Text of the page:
In the end, Horne explores the question of how the defeat of France influenced subsequent developments in Europe and the world.
This book may be a great one for pursuing expertise in the Battle of France but it is a bit detailed for recreational reading.
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on 28 January 2013
This is a superb account of the Battle of France. I was particularly struck by the long account of the lead-up to the Battle of France itself. Making up something like a third to half of the book you might expect this material to be less interesting than the part dealing with the fighting itself but in fact Horne's account of the pre-war period makes truly fascinating reading.
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TOP 500 REVIEWERon 6 March 2011
Alistair Horne has drawn three intense, beautifully detailed portraits of the tragedy that befell the "children of Charlemagne," the Germans and the French, which occurred over a 75 year period; three wars, both the ones that claim "World" status, as well the war of 1870. His book on the later is entitled The Fall of Paris: The Siege and the Commune 1870-71; he covers the First World War by focusing on its cataclysmic battle, in The Price of Glory: Verdun 1916 (Penguin History); and "To Lose a Battle, France 1940" is on the Second. The particular battle that is the centerpiece of the book is the breakthrough at Sedan, the exact same place the Germans broke through in 1870. In 1940, it took only six weeks after the breakthrough until France capitulated. Horne has also written a truly excellent account of the war of Algerian independence, entitled A Savage War of Peace: Algeria, 1954-62 Although he has written other historical accounts, it is these four books that have established his reputation as one of the preeminent historians of the 20th Century. I have reviewed the other three, and will now conclude with this one.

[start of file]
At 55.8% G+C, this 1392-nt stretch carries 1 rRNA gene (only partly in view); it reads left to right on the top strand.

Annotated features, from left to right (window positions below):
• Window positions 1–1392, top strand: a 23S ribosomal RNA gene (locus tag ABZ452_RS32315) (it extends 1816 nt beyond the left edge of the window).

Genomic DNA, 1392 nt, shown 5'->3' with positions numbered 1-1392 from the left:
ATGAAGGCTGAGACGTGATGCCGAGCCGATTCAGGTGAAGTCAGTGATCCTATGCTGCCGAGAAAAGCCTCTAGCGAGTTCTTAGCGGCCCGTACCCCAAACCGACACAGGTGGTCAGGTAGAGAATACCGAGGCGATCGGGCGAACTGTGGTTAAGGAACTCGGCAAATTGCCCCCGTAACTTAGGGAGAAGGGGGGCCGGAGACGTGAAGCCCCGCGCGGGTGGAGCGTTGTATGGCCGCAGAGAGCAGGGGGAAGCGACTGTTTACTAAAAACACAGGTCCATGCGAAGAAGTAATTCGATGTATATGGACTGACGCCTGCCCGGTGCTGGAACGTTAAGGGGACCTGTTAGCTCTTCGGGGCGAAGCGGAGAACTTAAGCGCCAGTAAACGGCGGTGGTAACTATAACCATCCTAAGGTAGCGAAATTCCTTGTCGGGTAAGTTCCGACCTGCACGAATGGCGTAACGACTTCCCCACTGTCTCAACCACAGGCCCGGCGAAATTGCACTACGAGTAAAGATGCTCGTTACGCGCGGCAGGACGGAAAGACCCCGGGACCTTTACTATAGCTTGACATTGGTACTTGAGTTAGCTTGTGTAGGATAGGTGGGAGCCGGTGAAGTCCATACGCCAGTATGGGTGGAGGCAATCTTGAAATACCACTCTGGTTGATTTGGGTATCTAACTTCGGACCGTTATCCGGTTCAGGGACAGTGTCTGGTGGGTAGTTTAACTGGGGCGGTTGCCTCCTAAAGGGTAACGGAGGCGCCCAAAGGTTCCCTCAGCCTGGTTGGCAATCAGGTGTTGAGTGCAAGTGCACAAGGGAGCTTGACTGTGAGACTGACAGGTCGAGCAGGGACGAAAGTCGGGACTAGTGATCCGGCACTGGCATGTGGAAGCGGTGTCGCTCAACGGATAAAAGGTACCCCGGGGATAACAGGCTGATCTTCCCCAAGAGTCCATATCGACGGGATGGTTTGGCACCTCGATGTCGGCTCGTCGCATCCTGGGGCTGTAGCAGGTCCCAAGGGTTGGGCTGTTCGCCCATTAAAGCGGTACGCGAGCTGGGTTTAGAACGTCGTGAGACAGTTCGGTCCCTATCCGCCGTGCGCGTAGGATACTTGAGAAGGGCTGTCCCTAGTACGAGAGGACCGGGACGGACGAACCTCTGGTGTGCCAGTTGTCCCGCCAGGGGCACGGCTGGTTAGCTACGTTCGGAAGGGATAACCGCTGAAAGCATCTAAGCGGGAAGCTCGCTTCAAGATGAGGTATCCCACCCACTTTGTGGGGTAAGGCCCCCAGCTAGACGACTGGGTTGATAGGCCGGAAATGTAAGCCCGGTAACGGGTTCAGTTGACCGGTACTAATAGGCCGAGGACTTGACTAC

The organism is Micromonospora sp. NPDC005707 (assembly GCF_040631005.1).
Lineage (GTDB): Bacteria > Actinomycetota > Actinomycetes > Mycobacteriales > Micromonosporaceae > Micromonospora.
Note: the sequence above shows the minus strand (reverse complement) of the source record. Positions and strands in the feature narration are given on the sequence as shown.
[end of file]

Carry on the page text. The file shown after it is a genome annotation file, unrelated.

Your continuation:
In all Horne's works he manages to master an immense amount of historical facts, and then write a fluid, moving account that ranges back and forth from the salons of power, where the personalities interact, and make their decisions, to individual stories of the "grunts" upon whom the ramifications of those decisions fell. He commences, as so many others have, with the "logic of peace," the settlement that was made at Versailles, and how those decisions led inexorably to the "logic of war" in only 20 years. The first third of the book covers the politically, social, and intellectual life of the post-war period, and how the ossified political process, coupled with equally ossified military thinking, exemplified by the Maginot Line, would result in France's rapid collapse. The second two thirds covers the six week debacle (for the French), and is detailed military history, with strategy, small unit maneuvers, and General Staff drama.